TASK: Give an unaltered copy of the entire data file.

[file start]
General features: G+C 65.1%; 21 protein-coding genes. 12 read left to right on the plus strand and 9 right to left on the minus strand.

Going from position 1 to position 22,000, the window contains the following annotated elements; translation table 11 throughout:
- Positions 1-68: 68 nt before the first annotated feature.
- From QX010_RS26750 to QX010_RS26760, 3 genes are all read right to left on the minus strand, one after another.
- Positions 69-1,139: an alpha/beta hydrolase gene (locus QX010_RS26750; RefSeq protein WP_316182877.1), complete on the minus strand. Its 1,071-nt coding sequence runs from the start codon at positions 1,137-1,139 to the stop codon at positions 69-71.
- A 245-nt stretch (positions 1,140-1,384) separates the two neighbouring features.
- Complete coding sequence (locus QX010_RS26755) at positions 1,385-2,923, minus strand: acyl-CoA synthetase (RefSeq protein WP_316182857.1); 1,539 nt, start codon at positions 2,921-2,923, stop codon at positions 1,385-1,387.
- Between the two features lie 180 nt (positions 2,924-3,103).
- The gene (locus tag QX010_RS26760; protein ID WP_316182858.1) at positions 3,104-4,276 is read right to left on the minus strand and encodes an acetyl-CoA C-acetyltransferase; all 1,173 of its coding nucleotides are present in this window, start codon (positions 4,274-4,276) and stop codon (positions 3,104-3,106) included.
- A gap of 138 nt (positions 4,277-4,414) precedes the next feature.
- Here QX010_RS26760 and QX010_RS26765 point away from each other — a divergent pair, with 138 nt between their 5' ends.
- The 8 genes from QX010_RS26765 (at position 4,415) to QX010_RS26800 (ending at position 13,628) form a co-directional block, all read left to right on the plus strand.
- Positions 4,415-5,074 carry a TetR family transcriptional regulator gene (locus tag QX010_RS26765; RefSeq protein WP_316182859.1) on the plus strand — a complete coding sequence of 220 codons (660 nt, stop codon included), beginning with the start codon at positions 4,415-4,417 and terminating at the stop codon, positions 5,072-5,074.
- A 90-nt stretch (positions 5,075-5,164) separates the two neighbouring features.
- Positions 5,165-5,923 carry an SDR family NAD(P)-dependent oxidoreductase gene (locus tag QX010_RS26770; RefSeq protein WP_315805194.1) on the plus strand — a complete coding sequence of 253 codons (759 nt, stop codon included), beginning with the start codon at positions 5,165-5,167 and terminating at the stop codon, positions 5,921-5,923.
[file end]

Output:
General features: G+C 65.1%; 21 protein-coding genes. 12 read left to right on the plus strand and 9 right to left on the minus strand.

Going from position 1 to position 22,000, the window contains the following annotated elements; translation table 11 throughout:
- Positions 1-68: 68 nt before the first annotated feature.
- From QX010_RS26750 to QX010_RS26760, 3 genes are all read right to left on the minus strand, one after another.
- Positions 69-1,139: an alpha/beta hydrolase gene (locus QX010_RS26750; RefSeq protein WP_316182877.1), complete on the minus strand. Its 1,071-nt coding sequence runs from the start codon at positions 1,137-1,139 to the stop codon at positions 69-71.
- A 245-nt stretch (positions 1,140-1,384) separates the two neighbouring features.
- Complete coding sequence (locus QX010_RS26755) at positions 1,385-2,923, minus strand: acyl-CoA synthetase (RefSeq protein WP_316182857.1); 1,539 nt, start codon at positions 2,921-2,923, stop codon at positions 1,385-1,387.
- Between the two features lie 180 nt (positions 2,924-3,103).
- The gene (locus tag QX010_RS26760; protein ID WP_316182858.1) at positions 3,104-4,276 is read right to left on the minus strand and encodes an acetyl-CoA C-acetyltransferase; all 1,173 of its coding nucleotides are present in this window, start codon (positions 4,274-4,276) and stop codon (positions 3,104-3,106) included.
- A gap of 138 nt (positions 4,277-4,414) precedes the next feature.
- Here QX010_RS26760 and QX010_RS26765 point away from each other — a divergent pair, with 138 nt between their 5' ends.
- The 8 genes from QX010_RS26765 (at position 4,415) to QX010_RS26800 (ending at position 13,628) form a co-directional block, all read left to right on the plus strand.
- Positions 4,415-5,074 carry a TetR family transcriptional regulator gene (locus tag QX010_RS26765; RefSeq protein WP_316182859.1) on the plus strand — a complete coding sequence of 220 codons (660 nt, stop codon included), beginning with the start codon at positions 4,415-4,417 and terminating at the stop codon, positions 5,072-5,074.
- A 90-nt stretch (positions 5,075-5,164) separates the two neighbouring features.
- Positions 5,165-5,923 carry an SDR family NAD(P)-dependent oxidoreductase gene (locus tag QX010_RS26770; RefSeq protein WP_315805194.1) on the plus strand — a complete coding sequence of 253 codons (759 nt, stop codon included), beginning with the start codon at positions 5,165-5,167 and terminating at the stop codon, positions 5,921-5,923.